“Twelve Tone Girl”: A conversation with Kenneth Stewart about music’s most befuddling genre

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Nathans & Roncast
"Twelve Tone Girl": A conversation with Kenneth Stewart about music's most befuddling genre

What is twelve-tone music? Made famous by Arnold Schoenberg, Anton von Webern and Alban Berg, it was a new concept in how to construct music. It was developed roughly around World War I, and for a while was all the rage in conservatories and bastions of serious music. But it can be difficult to listen to, and as such made for a great topic for a (ironically) very tonal song, Aaron & Michael’s “Twelve Tone Girl.”

Kenneth Stewart
Kenneth Stewart

In this fascinating episode, we take a deep dive into twelve-tone music with Kenneth Stewart, a Durham, N.C.-based guitarist/cellist, conductor and composer. He considers music his life’s work. He started music from the age of 4, learning guitar from his record collector- and audio-engineer father. He began his cello pursuit in middle school and became a composer at 15 as part of the Tucson Symphony’s Young Composers program and had composed three orchestral pieces by the age of 18. He has a master’s and Ph.D. degree in music composition from Rice University and Duke University respectively. Kenneth shared the cello section with Michael Ronstadt in youth orchestra and as a performance major at the University of Arizona.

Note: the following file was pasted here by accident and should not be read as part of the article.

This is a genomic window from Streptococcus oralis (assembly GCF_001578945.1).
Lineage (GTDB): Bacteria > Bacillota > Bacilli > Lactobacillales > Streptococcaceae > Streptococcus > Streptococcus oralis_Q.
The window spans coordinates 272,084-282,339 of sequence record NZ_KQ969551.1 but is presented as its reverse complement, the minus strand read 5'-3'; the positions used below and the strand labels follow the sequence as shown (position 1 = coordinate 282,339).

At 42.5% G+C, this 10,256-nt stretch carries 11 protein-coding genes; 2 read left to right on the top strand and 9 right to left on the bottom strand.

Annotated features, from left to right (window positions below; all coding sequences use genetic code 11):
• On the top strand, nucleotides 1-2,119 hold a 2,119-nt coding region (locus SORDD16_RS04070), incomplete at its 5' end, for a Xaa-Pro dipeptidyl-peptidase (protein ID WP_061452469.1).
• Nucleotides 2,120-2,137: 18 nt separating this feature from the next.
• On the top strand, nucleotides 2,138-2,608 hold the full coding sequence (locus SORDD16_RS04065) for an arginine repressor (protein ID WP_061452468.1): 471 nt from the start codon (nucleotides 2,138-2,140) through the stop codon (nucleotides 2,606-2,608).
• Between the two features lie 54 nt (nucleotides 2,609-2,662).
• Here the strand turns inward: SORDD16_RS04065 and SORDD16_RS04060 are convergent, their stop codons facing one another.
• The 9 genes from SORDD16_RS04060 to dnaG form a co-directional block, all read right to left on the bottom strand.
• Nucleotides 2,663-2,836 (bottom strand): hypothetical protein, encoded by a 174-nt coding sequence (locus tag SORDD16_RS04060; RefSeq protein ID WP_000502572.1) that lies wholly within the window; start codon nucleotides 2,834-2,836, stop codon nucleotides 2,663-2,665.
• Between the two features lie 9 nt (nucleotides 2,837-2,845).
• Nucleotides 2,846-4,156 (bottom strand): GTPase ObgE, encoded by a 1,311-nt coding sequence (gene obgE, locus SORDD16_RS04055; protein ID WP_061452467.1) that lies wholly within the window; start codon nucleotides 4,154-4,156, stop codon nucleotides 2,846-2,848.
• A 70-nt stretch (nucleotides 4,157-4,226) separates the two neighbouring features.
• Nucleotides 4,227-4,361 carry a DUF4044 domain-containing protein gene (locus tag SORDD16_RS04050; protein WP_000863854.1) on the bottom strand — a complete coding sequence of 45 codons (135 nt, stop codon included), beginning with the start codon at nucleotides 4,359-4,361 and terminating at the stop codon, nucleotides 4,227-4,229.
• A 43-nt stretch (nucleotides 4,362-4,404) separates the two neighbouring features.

For the last 15 years, Dr. Stewart has coached countless bands, independent musicians, teachers and artists while working with organizations such as ASTA’s Cello Congress, UNC’s Guitar Ensemble and Duke University, Kidznotes and the Durham Jazz Workshop, to name a few. He is actively engaged in advancing equity and inclusion. Kenneth is passionate about collaborations focussed on creating music through the lens of varied musical disciplines, and teaches accordingly.

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